With all this, the Kotel is wrapped in irony. This most sacred place began as nothing more than the outer retaining wall of the newly renovated second Temple of King Herod the Great, one of the most brutal men to rule over the land of Israel in behalf of the Roman Empire. Perhaps equally ironic is that this place which draws people from the four corners of the earth to worship together is also a physical and social boundary between Jews who worship at it below the Temple Mount, and Muslims who worship on the Temple Mount. I feel the Kotel almost heaving, reeling from the seismic tensions between Jews and Arabs, struggling to retain not only the earth behind it but to keep peace as well, by keeping us tucked in behind safe boundaries.
The Kotel is a wall, and the Kotel is the world: an endless paradox of separation and togetherness, boundaries and oneness, peace and conflict, the sacred and the profane living in the same space, the same time. And flying above its stones, traveling straight to God’s throne of glory, are words, the tools of creation and destruction given to us by God, who waits to hear what we have done with them.
At the Entrance To the Carmel Market…
A young man, thin, lithe and agile, tap dances skillfully for money to the tunes on his boom box at the entrance to Tel Aviv’s Carmel Market. Friday afternoon here reveals a sea of colorful humanity and insanity, as even the largely secular residents of this city rush about to prepare for Shabbat and the closing of the market stalls for one day. I sit on a bench at the entrance, watching the dancer tap, tap, tap away on his wooden board like a clock tick-tocking too quickly, as he entertains the passersby who appreciatively throw in a few shekels after they clap in admiration.
In my head, I am moving in time with him, shouting to him: “Dance my friend, move swiftly against the tide of despair, the hatred of the nations, the mortal threats. Dance faster and faster, quicken your pace, and quicken the pulse of all who dance with you, this seemingly endless flow of people who are Israel, who know that they must never stop dancing, never stop moving, never stop hoping; for at the moment that they stop, they cease to live!”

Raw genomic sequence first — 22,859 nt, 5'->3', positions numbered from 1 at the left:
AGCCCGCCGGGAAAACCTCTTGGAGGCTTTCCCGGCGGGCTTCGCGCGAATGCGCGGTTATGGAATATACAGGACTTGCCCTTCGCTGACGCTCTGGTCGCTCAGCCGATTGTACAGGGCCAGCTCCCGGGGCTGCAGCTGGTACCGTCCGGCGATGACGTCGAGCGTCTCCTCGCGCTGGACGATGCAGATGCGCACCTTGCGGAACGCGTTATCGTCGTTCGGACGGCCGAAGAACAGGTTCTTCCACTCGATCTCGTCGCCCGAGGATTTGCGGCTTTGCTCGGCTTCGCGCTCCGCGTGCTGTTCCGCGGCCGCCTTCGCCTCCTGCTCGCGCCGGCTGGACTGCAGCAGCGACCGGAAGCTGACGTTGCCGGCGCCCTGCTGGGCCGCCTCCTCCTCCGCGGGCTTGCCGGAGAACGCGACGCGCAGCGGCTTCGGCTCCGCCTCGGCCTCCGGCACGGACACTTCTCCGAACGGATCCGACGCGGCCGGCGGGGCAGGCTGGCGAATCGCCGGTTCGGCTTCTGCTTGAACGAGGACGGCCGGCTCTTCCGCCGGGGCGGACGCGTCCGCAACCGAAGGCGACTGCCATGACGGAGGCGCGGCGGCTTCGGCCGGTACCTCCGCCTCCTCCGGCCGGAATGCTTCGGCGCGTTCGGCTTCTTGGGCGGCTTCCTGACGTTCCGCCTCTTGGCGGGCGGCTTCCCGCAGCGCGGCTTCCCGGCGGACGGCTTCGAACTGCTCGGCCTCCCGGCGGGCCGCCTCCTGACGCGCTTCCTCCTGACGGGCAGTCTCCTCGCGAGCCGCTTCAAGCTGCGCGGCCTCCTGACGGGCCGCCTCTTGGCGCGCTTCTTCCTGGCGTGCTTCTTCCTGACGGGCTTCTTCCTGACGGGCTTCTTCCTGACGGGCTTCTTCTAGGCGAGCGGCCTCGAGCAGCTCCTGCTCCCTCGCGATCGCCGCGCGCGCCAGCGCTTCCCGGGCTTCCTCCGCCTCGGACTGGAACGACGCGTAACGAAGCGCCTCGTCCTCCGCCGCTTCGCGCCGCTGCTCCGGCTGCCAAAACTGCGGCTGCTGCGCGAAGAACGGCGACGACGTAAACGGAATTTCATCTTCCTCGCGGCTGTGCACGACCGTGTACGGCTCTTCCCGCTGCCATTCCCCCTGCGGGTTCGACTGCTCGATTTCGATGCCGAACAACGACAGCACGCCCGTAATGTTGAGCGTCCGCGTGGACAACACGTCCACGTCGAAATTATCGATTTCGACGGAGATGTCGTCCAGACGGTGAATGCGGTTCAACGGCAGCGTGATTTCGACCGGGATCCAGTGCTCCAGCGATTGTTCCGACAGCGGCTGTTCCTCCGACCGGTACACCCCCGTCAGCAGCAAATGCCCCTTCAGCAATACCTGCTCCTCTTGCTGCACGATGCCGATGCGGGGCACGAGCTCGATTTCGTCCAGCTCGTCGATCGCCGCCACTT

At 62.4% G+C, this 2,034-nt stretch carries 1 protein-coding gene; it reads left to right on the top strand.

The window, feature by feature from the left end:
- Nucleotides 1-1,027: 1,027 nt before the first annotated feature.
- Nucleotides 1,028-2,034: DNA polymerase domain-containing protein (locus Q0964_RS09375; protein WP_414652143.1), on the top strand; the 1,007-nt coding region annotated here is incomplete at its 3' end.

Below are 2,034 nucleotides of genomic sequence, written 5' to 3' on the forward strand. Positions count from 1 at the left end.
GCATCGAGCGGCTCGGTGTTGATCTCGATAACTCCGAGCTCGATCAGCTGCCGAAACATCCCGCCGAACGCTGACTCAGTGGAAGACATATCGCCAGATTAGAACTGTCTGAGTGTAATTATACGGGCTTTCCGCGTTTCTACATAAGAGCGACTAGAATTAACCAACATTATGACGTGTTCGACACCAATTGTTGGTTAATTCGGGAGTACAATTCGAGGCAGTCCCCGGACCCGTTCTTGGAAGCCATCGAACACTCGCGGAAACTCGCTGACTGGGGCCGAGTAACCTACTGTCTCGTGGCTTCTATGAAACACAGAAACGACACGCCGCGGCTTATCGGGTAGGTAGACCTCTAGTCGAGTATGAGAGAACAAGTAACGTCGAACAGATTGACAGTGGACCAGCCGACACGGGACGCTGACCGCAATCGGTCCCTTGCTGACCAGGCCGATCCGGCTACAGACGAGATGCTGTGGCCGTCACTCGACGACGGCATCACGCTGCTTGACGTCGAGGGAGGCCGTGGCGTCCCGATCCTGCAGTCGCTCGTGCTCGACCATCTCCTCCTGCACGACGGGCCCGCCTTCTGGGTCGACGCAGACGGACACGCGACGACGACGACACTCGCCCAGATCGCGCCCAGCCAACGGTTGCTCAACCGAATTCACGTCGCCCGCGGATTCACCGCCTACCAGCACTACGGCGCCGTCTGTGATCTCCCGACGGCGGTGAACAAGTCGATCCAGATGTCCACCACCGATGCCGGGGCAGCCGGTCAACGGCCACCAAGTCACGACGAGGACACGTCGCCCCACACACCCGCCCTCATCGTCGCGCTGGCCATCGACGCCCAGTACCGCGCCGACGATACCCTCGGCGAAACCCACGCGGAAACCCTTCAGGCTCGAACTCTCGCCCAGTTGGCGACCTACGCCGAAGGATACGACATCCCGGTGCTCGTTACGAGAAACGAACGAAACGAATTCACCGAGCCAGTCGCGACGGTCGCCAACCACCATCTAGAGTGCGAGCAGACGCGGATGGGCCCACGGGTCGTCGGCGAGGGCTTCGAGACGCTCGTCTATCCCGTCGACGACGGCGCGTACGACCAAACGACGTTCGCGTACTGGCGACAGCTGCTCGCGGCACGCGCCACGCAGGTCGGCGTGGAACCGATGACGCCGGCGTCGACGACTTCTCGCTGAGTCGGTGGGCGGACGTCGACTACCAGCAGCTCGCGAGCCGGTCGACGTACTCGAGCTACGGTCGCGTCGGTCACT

He stops tapping, scowls at me and says, “Idiot, I’m not your American Zionist poster boy, so cut the crap. I’m just out here trying to make a buck like everyone else.”
Khaval Al Ha-Z’man
Lior, our group’s bus driver, has the boyish look of a sixteen year old and the swarthy dark skin of his Yemenite ancestry. His appearance is like Israel itself, old and young. To look at him, listen to his soft voice, and appreciate his modest demeanor, you would not know that in Tzahal (The Israel Defense Forces) his job was to operate a critical missile defense system using complex mathematics and computer models, something he cannot and will not say much about.
Because I am fluent in Hebrew, Lior and I converse easily. When I talk about all the great places to see and do in Israel, something about which he knows quite a bit, he greets my enthusiasm with the Hebrew saying, khaval al ha-z’man. Roughly translated, it means, “time’s a-wasting.” It normally is used to express regret that one is running out of time or to push someone else to get moving on your behalf. However, Lior seems to be using the phrase to mean, “I agree, ‘X’ is so cool.” I keep meaning to ask him how this phrase took on a new meaning, but I figure it out on my own: ‘X’ is so cool and so worth making the time for, but khaval al ha-z’man, time is sadly so tight that we can’t do or see everything that interests us.
Perhaps I never get around to asking Lior about what he is saying, because I sense what else this phrase means to Israelis at a deeper level, and I don’t feel right asking him about it. Rightly or wrongly, Israelis have the reputation for being fatalists. Though Israel is a strong, world-class nation, Israelis live with a sense that time is never really on their side, even more than the rest of us do. However, this fatalism does not seem to breed collective despair, as anyone spending time in this turbulent, thriving, energetic country can tell you. Israelis go about their daily business, no less or more meaningfully than the rest of world…but possibly feeling greater compulsion to see more, say more, get more, give more, love more, hate more in less time, for who can know what tomorrow or even the next hour will bring them? Khaval al ha-z’man: we who live outside of Israel don’t really get the sad slippage of time the way that they do.
Khaval al ha-z’man: time’s a-wasting. We grow older, and if we are lucky we will reach seventy or maybe even eighty, as the psalms remind us; who knows if we will even be healthy, wealthy, with it enough to enjoy all the years we are given. For the Jews, being a free people in our own land is a blessing, a miracle, but have each of us tasted that blessing, experienced that miracle? If you support the State of Israel and care for Her, that is wonderful. But to truly know Israel, to be transformed by Israel, you need to be in Israel, even if only for a short period of time. Khaval al ha-z’man: hopefully, Israel will continue to defend herself from her enemies, will find peace with her neighbors, and will live for another thousand years. But you and I will not. Don’t wait to come home until you no longer have the strength to come home. Come to Israel. Khaval al ha-z’man.